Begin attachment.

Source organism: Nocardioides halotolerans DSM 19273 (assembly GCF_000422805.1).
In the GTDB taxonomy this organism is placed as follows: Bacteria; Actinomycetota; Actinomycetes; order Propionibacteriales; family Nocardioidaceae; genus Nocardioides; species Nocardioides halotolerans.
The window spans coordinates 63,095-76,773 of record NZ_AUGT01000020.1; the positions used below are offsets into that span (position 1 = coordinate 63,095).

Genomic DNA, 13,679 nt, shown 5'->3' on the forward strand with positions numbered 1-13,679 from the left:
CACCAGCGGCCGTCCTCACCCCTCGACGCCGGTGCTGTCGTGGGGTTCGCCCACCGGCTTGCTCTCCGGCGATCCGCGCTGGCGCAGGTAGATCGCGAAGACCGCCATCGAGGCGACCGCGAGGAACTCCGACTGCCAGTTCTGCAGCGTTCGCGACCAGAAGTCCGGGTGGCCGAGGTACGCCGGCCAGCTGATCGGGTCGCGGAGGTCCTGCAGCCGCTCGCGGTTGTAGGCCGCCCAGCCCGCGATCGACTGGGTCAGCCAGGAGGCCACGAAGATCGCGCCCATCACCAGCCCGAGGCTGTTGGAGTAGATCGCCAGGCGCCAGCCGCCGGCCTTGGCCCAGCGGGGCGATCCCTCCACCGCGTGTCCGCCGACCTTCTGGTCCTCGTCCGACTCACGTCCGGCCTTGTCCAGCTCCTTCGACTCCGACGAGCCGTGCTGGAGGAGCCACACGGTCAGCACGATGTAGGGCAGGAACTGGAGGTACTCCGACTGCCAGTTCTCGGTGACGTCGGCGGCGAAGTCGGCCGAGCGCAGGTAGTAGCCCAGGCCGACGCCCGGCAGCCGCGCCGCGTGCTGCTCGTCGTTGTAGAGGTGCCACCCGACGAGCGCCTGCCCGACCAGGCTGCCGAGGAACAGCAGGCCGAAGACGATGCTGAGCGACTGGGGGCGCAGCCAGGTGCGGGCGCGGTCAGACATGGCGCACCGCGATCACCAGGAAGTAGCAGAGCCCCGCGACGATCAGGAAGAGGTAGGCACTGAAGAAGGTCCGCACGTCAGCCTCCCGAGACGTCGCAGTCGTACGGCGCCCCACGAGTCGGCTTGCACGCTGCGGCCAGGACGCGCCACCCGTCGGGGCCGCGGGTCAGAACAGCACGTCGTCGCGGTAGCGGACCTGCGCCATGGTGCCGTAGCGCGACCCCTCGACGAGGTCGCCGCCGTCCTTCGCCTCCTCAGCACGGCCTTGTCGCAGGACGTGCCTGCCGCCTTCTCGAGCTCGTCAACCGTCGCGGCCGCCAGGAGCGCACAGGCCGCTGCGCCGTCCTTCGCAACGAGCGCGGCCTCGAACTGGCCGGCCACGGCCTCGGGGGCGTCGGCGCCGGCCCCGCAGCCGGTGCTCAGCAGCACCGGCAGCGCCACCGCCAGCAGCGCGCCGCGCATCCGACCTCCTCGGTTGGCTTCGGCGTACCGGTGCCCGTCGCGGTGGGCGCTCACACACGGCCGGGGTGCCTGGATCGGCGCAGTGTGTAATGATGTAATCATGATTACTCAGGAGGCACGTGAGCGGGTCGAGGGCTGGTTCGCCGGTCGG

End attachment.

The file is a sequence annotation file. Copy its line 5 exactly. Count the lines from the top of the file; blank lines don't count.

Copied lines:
CACCAGCGGCCGTCCTCACCCCTCGACGCCGGTGCTGTCGTGGGGTTCGCCCACCGGCTTGCTCTCCGGCGATCCGCGCTGGCGCAGGTAGATCGCGAAGACCGCCATCGAGGCGACCGCGAGGAACTCCGACTGCCAGTTCTGCAGCGTTCGCGACCAGAAGTCCGGGTGGCCGAGGTACGCCGGCCAGCTGATCGGGTCGCGGAGGTCCTGCAGCCGCTCGCGGTTGTAGGCCGCCCAGCCCGCGATCGACTGGGTCAGCCAGGAGGCCACGAAGATCGCGCCCATCACCAGCCCGAGGCTGTTGGAGTAGATCGCCAGGCGCCAGCCGCCGGCCTTGGCCCAGCGGGGCGATCCCTCCACCGCGTGTCCGCCGACCTTCTGGTCCTCGTCCGACTCACGTCCGGCCTTGTCCAGCTCCTTCGACTCCGACGAGCCGTGCTGGAGGAGCCACACGGTCAGCACGATGTAGGGCAGGAACTGGAGGTACTCCGACTGCCAGTTCTCGGTGACGTCGGCGGCGAAGTCGGCCGAGCGCAGGTAGTAGCCCAGGCCGACGCCCGGCAGCCGCGCCGCGTGCTGCTCGTCGTTGTAGAGGTGCCACCCGACGAGCGCCTGCCCGACCAGGCTGCCGAGGAACAGCAGGCCGAAGACGATGCTGAGCGACTGGGGGCGCAGCCAGGTGCGGGCGCGGTCAGACATGGCGCACCGCGATCACCAGGAAGTAGCAGAGCCCCGCGACGATCAGGAAGAGGTAGGCACTGAAGAAGGTCCGCACGTCAGCCTCCCGAGACGTCGCAGTCGTACGGCGCCCCACGAGTCGGCTTGCACGCTGCGGCCAGGACGCGCCACCCGTCGGGGCCGCGGGTCAGAACAGCACGTCGTCGCGGTAGCGGACCTGCGCCATGGTGCCGTAGCGCGACCCCTCGACGAGGTCGCCGCCGTCCTTCGCCTCCTCAGCACGGCCTTGTCGCAGGACGTGCCTGCCGCCTTCTCGAGCTCGTCAACCGTCGCGGCCGCCAGGAGCGCACAGGCCGCTGCGCCGTCCTTCGCAACGAGCGCGGCCTCGAACTGGCCGGCCACGGCCTCGGGGGCGTCGGCGCCGGCCCCGCAGCCGGTGCTCAGCAGCACCGGCAGCGCCACCGCCAGCAGCGCGCCGCGCATCCGACCTCCTCGGTTGGCTTCGGCGTACCGGTGCCCGTCGCGGTGGGCGCTCACACACGGCCGGGGTGCCTGGATCGGCGCAGTGTGTAATGATGTAATCATGATTACTCAGGAGGCACGTGAGCGGGTCGAGGGCTGGTTCGCCGGTCGG